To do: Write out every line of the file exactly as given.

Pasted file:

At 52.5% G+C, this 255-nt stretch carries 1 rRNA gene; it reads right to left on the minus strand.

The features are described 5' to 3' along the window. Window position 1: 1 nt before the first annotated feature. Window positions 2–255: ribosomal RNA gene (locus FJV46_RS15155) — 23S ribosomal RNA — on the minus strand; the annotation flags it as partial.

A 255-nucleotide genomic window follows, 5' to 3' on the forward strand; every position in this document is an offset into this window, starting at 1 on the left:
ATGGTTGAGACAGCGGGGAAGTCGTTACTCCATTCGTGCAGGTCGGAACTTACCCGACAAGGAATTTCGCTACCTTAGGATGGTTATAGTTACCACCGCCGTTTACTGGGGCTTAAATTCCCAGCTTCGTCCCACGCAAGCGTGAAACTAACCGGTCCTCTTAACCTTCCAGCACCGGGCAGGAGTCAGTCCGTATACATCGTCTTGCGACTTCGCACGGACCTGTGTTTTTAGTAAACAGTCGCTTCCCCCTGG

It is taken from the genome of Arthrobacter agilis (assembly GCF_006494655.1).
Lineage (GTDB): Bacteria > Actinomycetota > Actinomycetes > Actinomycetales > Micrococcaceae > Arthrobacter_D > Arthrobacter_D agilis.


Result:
At 52.5% G+C, this 255-nt stretch carries 1 rRNA gene; it reads right to left on the minus strand.

The features are described 5' to 3' along the window. Window position 1: 1 nt before the first annotated feature. Window positions 2–255: ribosomal RNA gene (locus FJV46_RS15155) — 23S ribosomal RNA — on the minus strand; the annotation flags it as partial.

A 255-nucleotide genomic window follows, 5' to 3' on the forward strand; every position in this document is an offset into this window, starting at 1 on the left:
ATGGTTGAGACAGCGGGGAAGTCGTTACTCCATTCGTGCAGGTCGGAACTTACCCGACAAGGAATTTCGCTACCTTAGGATGGTTATAGTTACCACCGCCGTTTACTGGGGCTTAAATTCCCAGCTTCGTCCCACGCAAGCGTGAAACTAACCGGTCCTCTTAACCTTCCAGCACCGGGCAGGAGTCAGTCCGTATACATCGTCTTGCGACTTCGCACGGACCTGTGTTTTTAGTAAACAGTCGCTTCCCCCTGG

It is taken from the genome of Arthrobacter agilis (assembly GCF_006494655.1).
Lineage (GTDB): Bacteria > Actinomycetota > Actinomycetes > Actinomycetales > Micrococcaceae > Arthrobacter_D > Arthrobacter_D agilis.